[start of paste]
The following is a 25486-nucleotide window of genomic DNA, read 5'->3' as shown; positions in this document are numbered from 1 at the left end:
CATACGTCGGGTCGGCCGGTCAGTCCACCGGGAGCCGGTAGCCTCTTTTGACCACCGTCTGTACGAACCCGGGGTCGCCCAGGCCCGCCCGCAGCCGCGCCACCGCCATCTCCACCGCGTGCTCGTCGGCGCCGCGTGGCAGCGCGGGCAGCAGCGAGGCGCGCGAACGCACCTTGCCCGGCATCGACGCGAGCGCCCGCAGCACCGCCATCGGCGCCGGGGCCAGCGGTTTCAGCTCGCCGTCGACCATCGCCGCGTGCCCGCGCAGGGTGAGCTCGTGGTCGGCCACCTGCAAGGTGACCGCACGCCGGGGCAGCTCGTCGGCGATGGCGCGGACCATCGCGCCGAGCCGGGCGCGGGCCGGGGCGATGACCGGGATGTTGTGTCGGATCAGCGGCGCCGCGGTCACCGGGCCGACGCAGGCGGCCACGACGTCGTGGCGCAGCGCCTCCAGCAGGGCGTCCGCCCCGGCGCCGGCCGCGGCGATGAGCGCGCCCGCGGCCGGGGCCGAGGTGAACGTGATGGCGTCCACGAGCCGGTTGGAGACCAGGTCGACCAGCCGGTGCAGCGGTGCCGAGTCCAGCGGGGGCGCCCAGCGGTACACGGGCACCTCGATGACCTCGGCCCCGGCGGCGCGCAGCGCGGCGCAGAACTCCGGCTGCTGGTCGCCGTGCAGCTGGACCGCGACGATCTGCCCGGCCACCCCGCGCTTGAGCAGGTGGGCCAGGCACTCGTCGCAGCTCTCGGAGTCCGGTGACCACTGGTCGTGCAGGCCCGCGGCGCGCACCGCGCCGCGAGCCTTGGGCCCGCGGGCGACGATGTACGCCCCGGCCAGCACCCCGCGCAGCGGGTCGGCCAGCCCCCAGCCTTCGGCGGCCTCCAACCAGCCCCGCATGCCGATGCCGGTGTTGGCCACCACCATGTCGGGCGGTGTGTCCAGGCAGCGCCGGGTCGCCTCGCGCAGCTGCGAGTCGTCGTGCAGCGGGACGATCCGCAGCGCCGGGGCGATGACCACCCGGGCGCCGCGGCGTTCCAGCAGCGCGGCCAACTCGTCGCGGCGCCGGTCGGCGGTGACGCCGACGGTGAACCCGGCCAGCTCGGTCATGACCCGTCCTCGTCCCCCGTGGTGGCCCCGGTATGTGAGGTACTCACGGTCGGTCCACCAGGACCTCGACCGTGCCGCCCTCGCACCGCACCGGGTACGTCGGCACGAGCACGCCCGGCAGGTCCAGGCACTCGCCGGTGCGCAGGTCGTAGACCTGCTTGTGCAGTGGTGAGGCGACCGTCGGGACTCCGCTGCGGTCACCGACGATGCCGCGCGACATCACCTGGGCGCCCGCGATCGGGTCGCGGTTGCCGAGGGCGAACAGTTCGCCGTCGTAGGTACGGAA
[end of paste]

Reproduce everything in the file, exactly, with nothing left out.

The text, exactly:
The following is a 25486-nucleotide window of genomic DNA, read 5'->3' as shown; positions in this document are numbered from 1 at the left end:
CATACGTCGGGTCGGCCGGTCAGTCCACCGGGAGCCGGTAGCCTCTTTTGACCACCGTCTGTACGAACCCGGGGTCGCCCAGGCCCGCCCGCAGCCGCGCCACCGCCATCTCCACCGCGTGCTCGTCGGCGCCGCGTGGCAGCGCGGGCAGCAGCGAGGCGCGCGAACGCACCTTGCCCGGCATCGACGCGAGCGCCCGCAGCACCGCCATCGGCGCCGGGGCCAGCGGTTTCAGCTCGCCGTCGACCATCGCCGCGTGCCCGCGCAGGGTGAGCTCGTGGTCGGCCACCTGCAAGGTGACCGCACGCCGGGGCAGCTCGTCGGCGATGGCGCGGACCATCGCGCCGAGCCGGGCGCGGGCCGGGGCGATGACCGGGATGTTGTGTCGGATCAGCGGCGCCGCGGTCACCGGGCCGACGCAGGCGGCCACGACGTCGTGGCGCAGCGCCTCCAGCAGGGCGTCCGCCCCGGCGCCGGCCGCGGCGATGAGCGCGCCCGCGGCCGGGGCCGAGGTGAACGTGATGGCGTCCACGAGCCGGTTGGAGACCAGGTCGACCAGCCGGTGCAGCGGTGCCGAGTCCAGCGGGGGCGCCCAGCGGTACACGGGCACCTCGATGACCTCGGCCCCGGCGGCGCGCAGCGCGGCGCAGAACTCCGGCTGCTGGTCGCCGTGCAGCTGGACCGCGACGATCTGCCCGGCCACCCCGCGCTTGAGCAGGTGGGCCAGGCACTCGTCGCAGCTCTCGGAGTCCGGTGACCACTGGTCGTGCAGGCCCGCGGCGCGCACCGCGCCGCGAGCCTTGGGCCCGCGGGCGACGATGTACGCCCCGGCCAGCACCCCGCGCAGCGGGTCGGCCAGCCCCCAGCCTTCGGCGGCCTCCAACCAGCCCCGCATGCCGATGCCGGTGTTGGCCACCACCATGTCGGGCGGTGTGTCCAGGCAGCGCCGGGTCGCCTCGCGCAGCTGCGAGTCGTCGTGCAGCGGGACGATCCGCAGCGCCGGGGCGATGACCACCCGGGCGCCGCGGCGTTCCAGCAGCGCGGCCAACTCGTCGCGGCGCCGGTCGGCGGTGACGCCGACGGTGAACCCGGCCAGCTCGGTCATGACCCGTCCTCGTCCCCCGTGGTGGCCCCGGTATGTGAGGTACTCACGGTCGGTCCACCAGGACCTCGACCGTGCCGCCCTCGCACCGCACCGGGTACGTCGGCACGAGCACGCCCGGCAGGTCCAGGCACTCGCCGGTGCGCAGGTCGTAGACCTGCTTGTGCAGTGGTGAGGCGACCGTCGGGACTCCGCTGCGGTCACCGACGATGCCGCGCGACATCACCTGGGCGCCCGCGATCGGGTCGCGGTTGCCGAGGGCGAACAGTTCGCCGTCGTAGGTACGGAA